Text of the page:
Fiber artist Tarja Cockell has always identified as being a hands-on artist. Originally from Finland, her work reflects the simplicity often found in Scandinavian designs, which she applies to creating functional accessories and wall art.
Cockell’s interest in weaving began after taking a basic course while living overseas — and she was hooked. “I decided to study weaving and design. After graduating I worked as a weaving teacher in my native country of Finland. I also had my studio, where I made custom woven textiles for interiors.”
With a degree textiles and design, majoring in weaving, when she first moved to the United States Cockell did not work on her weaving for a while. She tried her hand with other textile mediums, such as dying with different Shibori methods. “I found myself too far away from any weaving and decided to incorporate a combination of dyeing and other techniques into a weaving format to create some of the more complex techniques that I use today with multilayers,” she explained.
Armed with a desire to set up a new studio in the U.S., Cockell found some studio space inside an old mill where she could set up her loom and start weaving again. Her studio can be found inside Western Avenue Studios in Lowell, Mass., a three-building, five-acre complex which hosts several hundred work-only studios, fifty live/work lofts, and a cooperative artist-run gallery, The Loading Dock Gallery. “It is an inspiring place for both artists and the public,” Cockell commented. “There are artists working in all mediums. We have open studios for the public every first Saturday of the month.”
For the past eight years, Cockell has been creating her art full-time. “I like the process of weaving and the unique textures it creates, but it has its limitations,” she said. “Weaving is very structural. I want my work to have a more ‘painterly’ sensibility and that is why I often paint my warps or use the Shibori dyeing method to create my work.”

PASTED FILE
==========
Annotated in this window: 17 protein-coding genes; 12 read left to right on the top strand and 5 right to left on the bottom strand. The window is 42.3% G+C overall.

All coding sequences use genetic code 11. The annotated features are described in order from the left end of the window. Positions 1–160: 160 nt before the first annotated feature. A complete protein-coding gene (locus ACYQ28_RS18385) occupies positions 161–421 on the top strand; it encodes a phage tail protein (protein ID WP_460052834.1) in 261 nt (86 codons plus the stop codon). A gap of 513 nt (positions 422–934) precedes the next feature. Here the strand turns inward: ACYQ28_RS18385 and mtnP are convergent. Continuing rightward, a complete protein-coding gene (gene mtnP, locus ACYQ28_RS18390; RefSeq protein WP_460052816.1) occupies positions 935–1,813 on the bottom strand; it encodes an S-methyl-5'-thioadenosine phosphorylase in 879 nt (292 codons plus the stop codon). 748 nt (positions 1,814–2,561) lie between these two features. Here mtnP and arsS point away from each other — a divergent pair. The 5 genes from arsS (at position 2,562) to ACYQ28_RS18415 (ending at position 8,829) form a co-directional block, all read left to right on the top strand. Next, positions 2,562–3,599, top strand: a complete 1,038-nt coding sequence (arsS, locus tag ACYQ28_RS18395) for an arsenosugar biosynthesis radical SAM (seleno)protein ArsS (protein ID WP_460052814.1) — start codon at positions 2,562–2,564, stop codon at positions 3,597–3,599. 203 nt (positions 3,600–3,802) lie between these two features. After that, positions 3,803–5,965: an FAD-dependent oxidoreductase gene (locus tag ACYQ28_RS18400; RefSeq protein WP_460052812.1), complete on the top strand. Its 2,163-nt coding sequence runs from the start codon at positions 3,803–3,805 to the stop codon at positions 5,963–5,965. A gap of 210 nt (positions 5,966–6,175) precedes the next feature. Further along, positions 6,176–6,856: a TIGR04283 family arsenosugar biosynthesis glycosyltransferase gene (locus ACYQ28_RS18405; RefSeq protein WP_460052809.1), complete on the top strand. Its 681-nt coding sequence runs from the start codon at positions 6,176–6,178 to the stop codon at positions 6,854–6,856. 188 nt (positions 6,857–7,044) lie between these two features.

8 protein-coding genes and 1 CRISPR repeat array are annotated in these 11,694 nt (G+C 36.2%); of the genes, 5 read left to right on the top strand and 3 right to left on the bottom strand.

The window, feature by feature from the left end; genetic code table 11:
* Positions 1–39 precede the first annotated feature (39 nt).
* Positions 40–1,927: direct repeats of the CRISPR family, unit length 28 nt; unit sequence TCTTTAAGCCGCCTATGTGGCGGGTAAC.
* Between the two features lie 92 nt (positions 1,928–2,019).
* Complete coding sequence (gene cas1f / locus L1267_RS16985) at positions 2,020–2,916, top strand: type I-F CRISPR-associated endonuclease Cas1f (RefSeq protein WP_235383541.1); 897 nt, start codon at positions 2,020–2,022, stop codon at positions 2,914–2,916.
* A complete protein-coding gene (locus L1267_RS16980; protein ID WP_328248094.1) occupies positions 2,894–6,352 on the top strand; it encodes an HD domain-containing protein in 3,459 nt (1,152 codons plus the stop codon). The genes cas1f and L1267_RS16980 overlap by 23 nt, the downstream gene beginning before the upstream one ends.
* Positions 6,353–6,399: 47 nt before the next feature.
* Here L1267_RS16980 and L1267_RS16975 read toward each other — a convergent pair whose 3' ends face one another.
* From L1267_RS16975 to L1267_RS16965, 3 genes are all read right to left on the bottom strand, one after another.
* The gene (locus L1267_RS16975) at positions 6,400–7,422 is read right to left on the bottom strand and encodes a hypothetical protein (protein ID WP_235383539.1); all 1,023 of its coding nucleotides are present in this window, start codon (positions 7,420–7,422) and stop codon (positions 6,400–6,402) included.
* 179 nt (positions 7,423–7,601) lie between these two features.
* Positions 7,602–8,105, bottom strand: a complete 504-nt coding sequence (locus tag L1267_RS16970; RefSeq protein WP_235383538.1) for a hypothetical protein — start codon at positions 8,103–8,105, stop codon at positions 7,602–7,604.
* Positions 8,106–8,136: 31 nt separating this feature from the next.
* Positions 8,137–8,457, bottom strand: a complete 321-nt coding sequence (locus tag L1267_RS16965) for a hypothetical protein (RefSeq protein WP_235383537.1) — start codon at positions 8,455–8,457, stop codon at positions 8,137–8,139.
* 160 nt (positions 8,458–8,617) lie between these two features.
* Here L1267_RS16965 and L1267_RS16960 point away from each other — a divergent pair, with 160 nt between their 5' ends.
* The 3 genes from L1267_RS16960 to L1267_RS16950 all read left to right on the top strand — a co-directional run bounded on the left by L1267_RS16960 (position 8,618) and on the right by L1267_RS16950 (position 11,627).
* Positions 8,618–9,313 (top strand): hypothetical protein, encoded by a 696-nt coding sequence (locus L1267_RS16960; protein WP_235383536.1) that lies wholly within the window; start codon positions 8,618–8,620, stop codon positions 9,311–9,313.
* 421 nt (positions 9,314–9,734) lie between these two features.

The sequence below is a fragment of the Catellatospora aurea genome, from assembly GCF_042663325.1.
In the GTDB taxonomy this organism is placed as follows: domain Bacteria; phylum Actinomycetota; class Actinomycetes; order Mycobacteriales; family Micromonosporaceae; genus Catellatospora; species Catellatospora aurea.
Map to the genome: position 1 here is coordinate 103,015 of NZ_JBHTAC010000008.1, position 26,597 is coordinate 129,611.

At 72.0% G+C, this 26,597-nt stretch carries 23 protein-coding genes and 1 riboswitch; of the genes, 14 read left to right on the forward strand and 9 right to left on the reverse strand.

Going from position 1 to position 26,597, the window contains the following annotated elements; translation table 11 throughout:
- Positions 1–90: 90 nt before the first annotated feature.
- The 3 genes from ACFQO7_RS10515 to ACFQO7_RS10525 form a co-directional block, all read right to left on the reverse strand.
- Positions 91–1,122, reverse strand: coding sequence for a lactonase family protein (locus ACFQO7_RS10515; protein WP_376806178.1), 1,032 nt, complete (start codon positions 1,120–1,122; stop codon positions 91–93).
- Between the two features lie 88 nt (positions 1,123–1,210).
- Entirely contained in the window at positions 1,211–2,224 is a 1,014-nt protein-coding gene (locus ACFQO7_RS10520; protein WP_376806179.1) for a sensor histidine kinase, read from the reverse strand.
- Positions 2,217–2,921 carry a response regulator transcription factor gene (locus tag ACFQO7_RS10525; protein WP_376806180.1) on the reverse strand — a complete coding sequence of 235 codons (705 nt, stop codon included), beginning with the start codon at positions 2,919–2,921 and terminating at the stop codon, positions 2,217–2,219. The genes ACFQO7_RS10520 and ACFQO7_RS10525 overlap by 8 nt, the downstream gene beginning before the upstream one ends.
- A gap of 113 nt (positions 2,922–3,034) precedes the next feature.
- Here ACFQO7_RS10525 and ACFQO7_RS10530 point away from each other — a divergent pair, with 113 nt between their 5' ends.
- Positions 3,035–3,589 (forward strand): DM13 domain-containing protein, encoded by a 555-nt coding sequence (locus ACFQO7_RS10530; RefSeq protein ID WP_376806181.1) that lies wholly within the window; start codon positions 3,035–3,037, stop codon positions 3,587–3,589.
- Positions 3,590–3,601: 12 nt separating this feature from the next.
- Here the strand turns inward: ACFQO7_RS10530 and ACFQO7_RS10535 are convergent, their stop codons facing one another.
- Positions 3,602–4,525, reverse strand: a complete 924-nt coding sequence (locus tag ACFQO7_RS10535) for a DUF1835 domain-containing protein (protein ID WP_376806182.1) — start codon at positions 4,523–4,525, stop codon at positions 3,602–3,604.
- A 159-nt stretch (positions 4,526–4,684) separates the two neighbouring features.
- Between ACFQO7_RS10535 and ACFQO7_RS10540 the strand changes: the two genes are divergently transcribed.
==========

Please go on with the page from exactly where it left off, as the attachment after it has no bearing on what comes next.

Cockell enjoys the process of developing the initial design in each of her works of art as well as putting her ideas to practice. “Before I get to the actual creative part of the process I do a lot of preparation work. For my silk collages I dye all the materials at first and for the weaving I have to plan the warp and set up the loom,” she said. At this time Cockell is interested in working more with her dimensional weavings and often applies different techniques to her work. She explained: “I often work with layers, which gives an extra dimension to my work.” As an example, Cocknell weaves transparent linen to the top layer which is painted with simplified motifs. Next, she creates a layer underneath with applique and stitching.
“When those two layers merge together the image comes to life and that is the exciting part of the process. My choice of a subtle color palette is very typical in my work. I am intrigued by the shapes and the interplay of light and shadows,” Cockell said, adding her themes are typically not overly complex. However, designing around simple motifs does not equate to an accelerated finish time for her projects because weaving is the most time-consuming aspect of her work. “It takes planning and many steps to prepare before you actually get to weaving part,” she added.
When asked if she would explore other art mediums in the future, Cockell commented her work will always be textile related, whether it is in technique or use of materials. Her latest textural pieces could be interpreted as more of a mixed media type of art.
Facing challenges not unknown to many artists, Cockell finds that marketing her work and figuring out new avenues to sell her work is the most challenging facet of being an artist. “My work sometimes falls into a niche that is complex to explain and hard to categorize,” she articulated. “I strive to find balance between making my art pieces and my more functional items, such as scarves and home accessories.”
Cockell began selling her handcrafted wares at art shows and festivals in 2009 because she wanted to get out in the market, show her work, and build up a customer base. She also appreciates the feedback she receives while at shows. “I do get a lot of compliments, especially for my woven three-dimensional pieces. There is also a curiosity factor, because the work is seen from different points of view and it changes” she told.
The talented fiber arts artist stated she is a juried member of the League of NH Craftsmen, and shows her work at their annual fair in Mount Sunapee Resort in Newbury, N.H. This particular fair is one of her favorites due to its nine-day length, and she enjoys the atmosphere, and says the public is genuinely interested in her work. Like participating in many other art and craft shows and festivals, Cockell often makes connections with galleries and other opportunities beyond the show itself.